The aim of DTCertificateViewer is to close this gap. The UI that we want to have would closely resemble (or even improve upon) the one used by Safari. Then instead of hard-coding trust into your app you would present this certificate viewer to the user and only in case he accepts you would remember the certificate thumbprint for future reference.
The available public interfaces in the Security.framework allow you to get the certificate data, but there is no Apple-provided mechanism to decode the information contained in it. This is why I developed an ASN.1 parser. The BER (Basic Encoding Rules) and DER (Distinguished Encoding Rules) used for representing certificates are both ASN.1 subsets.
The component would create a DTCertificate instance from certificate data and then give you the information needed to fill a table view controller with the certificate details.
In my research so far I have come to a stage where I can get the version, serial number, issuer, validity and subject of a certificate that I can get from a SecTrustRef.
Those number sequences are keys that specify the meaning of the values. For example 220.127.116.11. is a country code, you can see that being used for both the Issuer as well as the Subject.
A few steps are still missing to get from the current state of my prototyping to a finished component:
- Decode the public key and algorithms
- Decode the extensions which specify restrictions that this certificate can be used for
- Test a wide variety of certificates to make sure that we covered most special cases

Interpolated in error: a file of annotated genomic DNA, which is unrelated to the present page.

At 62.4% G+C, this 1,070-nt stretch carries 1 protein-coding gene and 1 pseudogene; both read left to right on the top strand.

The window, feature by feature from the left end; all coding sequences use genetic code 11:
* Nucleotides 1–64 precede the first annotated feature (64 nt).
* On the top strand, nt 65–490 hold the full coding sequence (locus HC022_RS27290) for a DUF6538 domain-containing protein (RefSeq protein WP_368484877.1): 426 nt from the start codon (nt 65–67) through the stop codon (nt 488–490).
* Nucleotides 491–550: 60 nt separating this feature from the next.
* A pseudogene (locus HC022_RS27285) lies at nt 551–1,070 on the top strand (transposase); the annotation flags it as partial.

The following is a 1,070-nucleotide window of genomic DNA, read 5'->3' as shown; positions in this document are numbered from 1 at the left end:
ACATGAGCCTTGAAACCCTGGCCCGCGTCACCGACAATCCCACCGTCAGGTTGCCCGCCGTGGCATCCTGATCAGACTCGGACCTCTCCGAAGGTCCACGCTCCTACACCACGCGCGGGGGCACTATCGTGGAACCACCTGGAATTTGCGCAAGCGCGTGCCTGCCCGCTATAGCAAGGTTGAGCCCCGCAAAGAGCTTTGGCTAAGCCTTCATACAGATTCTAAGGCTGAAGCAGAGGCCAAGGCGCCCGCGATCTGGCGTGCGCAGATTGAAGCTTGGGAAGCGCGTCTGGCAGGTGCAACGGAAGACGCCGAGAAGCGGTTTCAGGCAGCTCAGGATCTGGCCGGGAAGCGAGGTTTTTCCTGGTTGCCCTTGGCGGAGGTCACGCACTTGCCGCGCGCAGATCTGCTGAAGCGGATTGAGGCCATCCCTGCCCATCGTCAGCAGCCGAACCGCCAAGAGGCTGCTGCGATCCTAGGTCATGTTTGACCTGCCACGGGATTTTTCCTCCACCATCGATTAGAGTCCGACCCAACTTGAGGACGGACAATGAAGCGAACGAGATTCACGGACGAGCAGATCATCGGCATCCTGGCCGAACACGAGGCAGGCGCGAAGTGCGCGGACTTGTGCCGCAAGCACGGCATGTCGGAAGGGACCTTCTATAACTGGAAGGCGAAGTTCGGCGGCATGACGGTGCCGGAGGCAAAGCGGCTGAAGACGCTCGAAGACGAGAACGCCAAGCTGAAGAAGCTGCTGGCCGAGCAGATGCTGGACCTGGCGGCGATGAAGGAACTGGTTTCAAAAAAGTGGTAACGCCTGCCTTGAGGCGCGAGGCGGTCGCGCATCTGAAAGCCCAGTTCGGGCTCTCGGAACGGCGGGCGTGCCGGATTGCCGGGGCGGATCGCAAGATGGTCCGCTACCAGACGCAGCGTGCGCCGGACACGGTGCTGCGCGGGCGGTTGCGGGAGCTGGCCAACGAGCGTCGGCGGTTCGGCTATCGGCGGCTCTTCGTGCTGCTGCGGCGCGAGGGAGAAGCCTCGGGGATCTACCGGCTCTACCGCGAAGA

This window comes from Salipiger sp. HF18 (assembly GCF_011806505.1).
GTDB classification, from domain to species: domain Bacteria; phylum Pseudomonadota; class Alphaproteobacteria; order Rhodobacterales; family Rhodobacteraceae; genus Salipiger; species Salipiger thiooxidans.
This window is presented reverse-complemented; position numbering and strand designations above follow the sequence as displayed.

- Create a method that converts the number codes into human readable and localized headings
- Build the UI similar (or better) than the one from Safari
There are risks …
In theory – and this is a certain risk to the commercial viability of this – the decoding functionality of this component can also be fulfilled by an uptodate version of OpenSSL. Though in my tests I already found a certificate that cannot be decoded by it.
Another risk involves the ASN.1 parser possibly not covering certain special cases that are rarely used for encoding certificates. If licensees of this would find such a special case they would need to provide the problematic file to us for implementing the missing features or better yet send a pull request for the open source DTASN1Parser.
I therefore believe that with a certain amount of unit testing and error resilience we can create something that is easy to add to a project but add great value for your users.
And now I need your opinion.
Do you think that this is worthwhile? Would you want to license and use this component? Would you maybe only take the certificate reading parts and make your own UI? Or do you think that this is a bad idea anyway because it is too much of a niche product? Would you want to collaborate on this in exchange for a free license? Or put all up as Open Source because you think that nobody would buy this anyway?
Please comment either on Twitter or directly below this article.